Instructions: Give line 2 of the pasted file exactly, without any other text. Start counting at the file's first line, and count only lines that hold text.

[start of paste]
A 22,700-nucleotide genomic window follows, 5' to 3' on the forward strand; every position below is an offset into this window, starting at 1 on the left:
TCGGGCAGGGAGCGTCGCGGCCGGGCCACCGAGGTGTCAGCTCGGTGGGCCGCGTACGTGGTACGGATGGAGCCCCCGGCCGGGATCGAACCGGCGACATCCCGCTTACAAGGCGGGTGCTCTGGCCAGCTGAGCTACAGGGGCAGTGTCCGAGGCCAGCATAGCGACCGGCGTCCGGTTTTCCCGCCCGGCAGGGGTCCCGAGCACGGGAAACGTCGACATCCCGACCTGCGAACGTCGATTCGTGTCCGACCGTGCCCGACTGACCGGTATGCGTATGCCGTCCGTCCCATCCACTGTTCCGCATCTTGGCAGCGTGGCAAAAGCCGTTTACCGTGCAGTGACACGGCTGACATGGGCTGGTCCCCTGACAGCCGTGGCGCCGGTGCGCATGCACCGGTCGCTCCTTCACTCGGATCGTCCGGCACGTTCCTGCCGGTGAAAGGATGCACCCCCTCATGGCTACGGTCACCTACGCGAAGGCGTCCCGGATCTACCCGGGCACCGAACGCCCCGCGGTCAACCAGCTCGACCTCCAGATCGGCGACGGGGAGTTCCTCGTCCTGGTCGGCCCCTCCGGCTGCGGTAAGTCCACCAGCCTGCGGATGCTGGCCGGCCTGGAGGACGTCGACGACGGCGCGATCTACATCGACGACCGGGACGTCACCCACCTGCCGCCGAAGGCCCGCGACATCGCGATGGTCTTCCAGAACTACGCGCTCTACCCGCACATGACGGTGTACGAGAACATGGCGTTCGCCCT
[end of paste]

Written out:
TCGGGCAGGGAGCGTCGCGGCCGGGCCACCGAGGTGTCAGCTCGGTGGGCCGCGTACGTGGTACGGATGGAGCCCCCGGCCGGGATCGAACCGGCGACATCCCGCTTACAAGGCGGGTGCTCTGGCCAGCTGAGCTACAGGGGCAGTGTCCGAGGCCAGCATAGCGACCGGCGTCCGGTTTTCCCGCCCGGCAGGGGTCCCGAGCACGGGAAACGTCGACATCCCGACCTGCGAACGTCGATTCGTGTCCGACCGTGCCCGACTGACCGGTATGCGTATGCCGTCCGTCCCATCCACTGTTCCGCATCTTGGCAGCGTGGCAAAAGCCGTTTACCGTGCAGTGACACGGCTGACATGGGCTGGTCCCCTGACAGCCGTGGCGCCGGTGCGCATGCACCGGTCGCTCCTTCACTCGGATCGTCCGGCACGTTCCTGCCGGTGAAAGGATGCACCCCCTCATGGCTACGGTCACCTACGCGAAGGCGTCCCGGATCTACCCGGGCACCGAACGCCCCGCGGTCAACCAGCTCGACCTCCAGATCGGCGACGGGGAGTTCCTCGTCCTGGTCGGCCCCTCCGGCTGCGGTAAGTCCACCAGCCTGCGGATGCTGGCCGGCCTGGAGGACGTCGACGACGGCGCGATCTACATCGACGACCGGGACGTCACCCACCTGCCGCCGAAGGCCCGCGACATCGCGATGGTCTTCCAGAACTACGCGCTCTACCCGCACATGACGGTGTACGAGAACATGGCGTTCGCCCT